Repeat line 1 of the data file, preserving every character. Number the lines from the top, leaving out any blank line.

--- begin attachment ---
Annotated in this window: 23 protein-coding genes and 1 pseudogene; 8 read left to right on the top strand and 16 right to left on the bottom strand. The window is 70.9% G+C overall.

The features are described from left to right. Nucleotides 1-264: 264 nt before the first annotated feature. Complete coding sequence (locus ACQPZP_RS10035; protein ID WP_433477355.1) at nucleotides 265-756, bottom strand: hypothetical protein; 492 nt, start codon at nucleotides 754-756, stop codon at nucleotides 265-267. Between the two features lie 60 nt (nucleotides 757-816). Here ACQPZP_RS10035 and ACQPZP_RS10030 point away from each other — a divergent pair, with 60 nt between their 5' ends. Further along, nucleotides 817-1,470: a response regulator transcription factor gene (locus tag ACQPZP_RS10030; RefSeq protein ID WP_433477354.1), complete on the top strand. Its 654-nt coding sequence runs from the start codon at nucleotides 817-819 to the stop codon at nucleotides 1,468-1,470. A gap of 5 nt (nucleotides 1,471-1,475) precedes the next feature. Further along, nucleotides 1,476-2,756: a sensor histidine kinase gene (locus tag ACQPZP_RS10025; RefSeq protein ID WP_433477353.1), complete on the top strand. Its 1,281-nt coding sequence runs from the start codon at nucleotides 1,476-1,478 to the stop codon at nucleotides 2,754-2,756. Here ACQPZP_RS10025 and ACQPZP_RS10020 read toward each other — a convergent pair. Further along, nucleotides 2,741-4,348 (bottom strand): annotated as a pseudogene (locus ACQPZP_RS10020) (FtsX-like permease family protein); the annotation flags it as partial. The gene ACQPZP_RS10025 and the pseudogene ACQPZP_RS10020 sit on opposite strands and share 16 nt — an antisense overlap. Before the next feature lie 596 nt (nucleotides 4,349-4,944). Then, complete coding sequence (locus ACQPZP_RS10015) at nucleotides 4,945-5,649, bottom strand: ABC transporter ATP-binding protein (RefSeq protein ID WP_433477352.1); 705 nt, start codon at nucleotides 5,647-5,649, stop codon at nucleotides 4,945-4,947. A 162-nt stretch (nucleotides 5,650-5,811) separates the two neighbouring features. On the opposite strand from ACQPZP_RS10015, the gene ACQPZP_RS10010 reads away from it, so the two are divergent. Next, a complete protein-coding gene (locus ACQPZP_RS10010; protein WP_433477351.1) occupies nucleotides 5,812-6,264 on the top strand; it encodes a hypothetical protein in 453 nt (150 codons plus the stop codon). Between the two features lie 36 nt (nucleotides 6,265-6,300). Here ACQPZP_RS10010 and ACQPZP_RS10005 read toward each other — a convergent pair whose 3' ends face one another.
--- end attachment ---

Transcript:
Annotated in this window: 23 protein-coding genes and 1 pseudogene; 8 read left to right on the top strand and 16 right to left on the bottom strand. The window is 70.9% G+C overall.